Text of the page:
UX Troupe
Can an introvert be a Successful UX Designer?
Career     Oct 27, 2020

Majority of the designers I have seen so far Introverts, including myself. Some of them are pseudo extroverts, which means they act like an extrovert only at their workplace.

Scientific studies show introverts are more good at deep thinking than extroverts, which is a crucial skill for a UX Designer. On the other side, UX requires collaboration, talking to the user, which appears like a skill for an extrovert. At the abstract level, UX might look like a mix of contracting abilities, but at the core, it is a job of problem-solving which requires deep thinking. All the other skills are supportive, but it can’t be compliment with it.

UX needs Contracting Skills:

Most introverts love deep thinking. Their solicitation nature helps them engage in things as long as they wanted, which is essential for a problem solver. But they might have a challenge in explaining it to the team, which is something they need to overcome.

You might ask me, How can an introvert present a design to the team? They are soft-spoken and sensitive; they might not be comfortable taking critical feedback. But with experience, I have learned it is not true. I have seen many introvert designers who don’t hesitate to present their designs. They wanted to know what others feel about their design open to critical feedback.

On the contrary, extroverts are mostly defensive. They spend more time protecting their thoughts instead of listening to their concerns. Some even bias the user to tell what they wanted to hear.

Who is the Right Fit:

It is not either an Introvert or an extrovert who does better on a UX Job. If I have to call by name, then they are called Psuedo Extraverts. Pseudo Extroverts are someone who can be extroverts when they wanted to, mostly at work. They can act like an extrovert during user interview, Team collaboration, and skilled enough to wisely manage their energy. They might not be as good as how extroverts behave, but not to forget they are good at other core skills which are most wanted.

A good design would speak by itself; it can sell even it is not presented well; all it takes for the designer is to put the facts around it. A perfect team should have a mix of introverts and extroverts who compliments each other at work.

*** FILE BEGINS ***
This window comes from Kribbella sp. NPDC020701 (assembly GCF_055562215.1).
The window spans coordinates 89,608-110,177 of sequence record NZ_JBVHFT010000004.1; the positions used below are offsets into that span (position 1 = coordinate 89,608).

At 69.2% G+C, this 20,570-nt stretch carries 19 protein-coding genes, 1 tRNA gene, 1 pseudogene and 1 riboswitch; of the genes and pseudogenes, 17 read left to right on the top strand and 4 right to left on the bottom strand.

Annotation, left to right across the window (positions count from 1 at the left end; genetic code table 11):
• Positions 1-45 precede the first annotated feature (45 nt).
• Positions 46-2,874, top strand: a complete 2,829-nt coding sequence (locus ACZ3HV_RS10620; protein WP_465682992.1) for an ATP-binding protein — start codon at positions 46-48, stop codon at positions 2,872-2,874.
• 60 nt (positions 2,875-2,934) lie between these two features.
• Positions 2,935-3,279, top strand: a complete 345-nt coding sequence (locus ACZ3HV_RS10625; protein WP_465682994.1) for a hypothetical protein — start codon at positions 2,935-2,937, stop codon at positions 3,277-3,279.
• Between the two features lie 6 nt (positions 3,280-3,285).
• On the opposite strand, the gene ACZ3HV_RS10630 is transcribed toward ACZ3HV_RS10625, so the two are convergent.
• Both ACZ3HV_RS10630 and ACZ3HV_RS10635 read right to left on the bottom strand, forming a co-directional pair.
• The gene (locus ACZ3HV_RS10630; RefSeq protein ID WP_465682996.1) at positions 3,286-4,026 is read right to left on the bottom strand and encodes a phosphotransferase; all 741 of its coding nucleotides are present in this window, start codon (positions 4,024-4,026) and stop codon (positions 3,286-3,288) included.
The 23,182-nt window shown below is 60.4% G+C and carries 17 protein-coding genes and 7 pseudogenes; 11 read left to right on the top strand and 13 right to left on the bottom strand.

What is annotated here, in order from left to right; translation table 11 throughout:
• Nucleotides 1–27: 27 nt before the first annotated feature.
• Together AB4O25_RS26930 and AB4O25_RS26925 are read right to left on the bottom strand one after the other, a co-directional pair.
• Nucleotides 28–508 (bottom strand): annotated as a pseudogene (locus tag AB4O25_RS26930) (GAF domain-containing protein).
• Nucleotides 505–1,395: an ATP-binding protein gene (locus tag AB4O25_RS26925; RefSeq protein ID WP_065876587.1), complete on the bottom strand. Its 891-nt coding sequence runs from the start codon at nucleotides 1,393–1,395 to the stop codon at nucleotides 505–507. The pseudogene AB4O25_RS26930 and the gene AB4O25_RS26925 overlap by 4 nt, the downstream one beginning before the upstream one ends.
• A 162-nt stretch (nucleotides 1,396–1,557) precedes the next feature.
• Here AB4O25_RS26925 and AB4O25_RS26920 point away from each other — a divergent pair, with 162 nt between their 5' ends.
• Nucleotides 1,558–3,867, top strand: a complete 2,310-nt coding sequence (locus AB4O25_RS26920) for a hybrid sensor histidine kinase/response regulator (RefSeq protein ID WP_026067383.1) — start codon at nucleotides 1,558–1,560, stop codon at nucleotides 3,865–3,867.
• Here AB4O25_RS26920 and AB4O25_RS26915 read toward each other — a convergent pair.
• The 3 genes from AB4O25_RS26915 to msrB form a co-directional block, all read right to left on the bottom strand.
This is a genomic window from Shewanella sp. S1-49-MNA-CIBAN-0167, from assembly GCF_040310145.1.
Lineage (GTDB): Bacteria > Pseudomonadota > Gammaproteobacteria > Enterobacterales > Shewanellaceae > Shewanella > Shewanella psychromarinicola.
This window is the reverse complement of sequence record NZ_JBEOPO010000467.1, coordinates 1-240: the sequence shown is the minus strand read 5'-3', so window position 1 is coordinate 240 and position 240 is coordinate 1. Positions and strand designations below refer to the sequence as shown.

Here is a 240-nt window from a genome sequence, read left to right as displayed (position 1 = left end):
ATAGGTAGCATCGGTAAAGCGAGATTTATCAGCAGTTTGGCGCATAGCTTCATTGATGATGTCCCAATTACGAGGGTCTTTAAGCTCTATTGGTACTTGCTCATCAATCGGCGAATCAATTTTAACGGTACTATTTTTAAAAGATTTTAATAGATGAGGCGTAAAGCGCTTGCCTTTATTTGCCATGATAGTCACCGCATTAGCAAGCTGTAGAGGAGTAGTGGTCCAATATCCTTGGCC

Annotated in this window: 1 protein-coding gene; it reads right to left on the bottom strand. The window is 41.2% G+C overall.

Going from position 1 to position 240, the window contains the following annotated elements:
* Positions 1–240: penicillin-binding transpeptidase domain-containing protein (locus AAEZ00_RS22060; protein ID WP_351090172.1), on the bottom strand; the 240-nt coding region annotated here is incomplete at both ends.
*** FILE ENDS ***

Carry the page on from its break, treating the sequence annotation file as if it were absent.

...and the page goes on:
Fear of introverts:

Introverts like to work alone; they expect a specific workplace environment, which not everybody won’t get. Some feel extrovert teammates as a thread; they will have to be always in touch with users, attend formal customer meetings, are not something they would like. But the truth is, this is a prevalent feeling which every designer would feel at least early in their career. Talking to strangers is not an easy task for a waste majority of people. It is a skill they learn over the job which they like.

At the same time, they need to be aware of their key strengths. They can’t compare themselves with an extrovert. A team will judge your ability based on our work outcome and the value you bring to the product, not based on how much vocal you are. If your manager keeps insisting you do so, you need to move immediately. Because the reason is you can’t change your nature, even if it takes a lifetime. But don’t worry; eventually, you find one. Remember, introverts have another vital trait, which is Patients.


Psuedo extroverts are the perfect fit for a UX role. It would help if you were an introvert when it comes to design, analysis, etc. and an Extrovert while meeting users, presenting design, etc. It not possible to change anyone’s nature; it is just learning new skills to pursue your passion.

Design Thinking Introvert Designer Now than Ever
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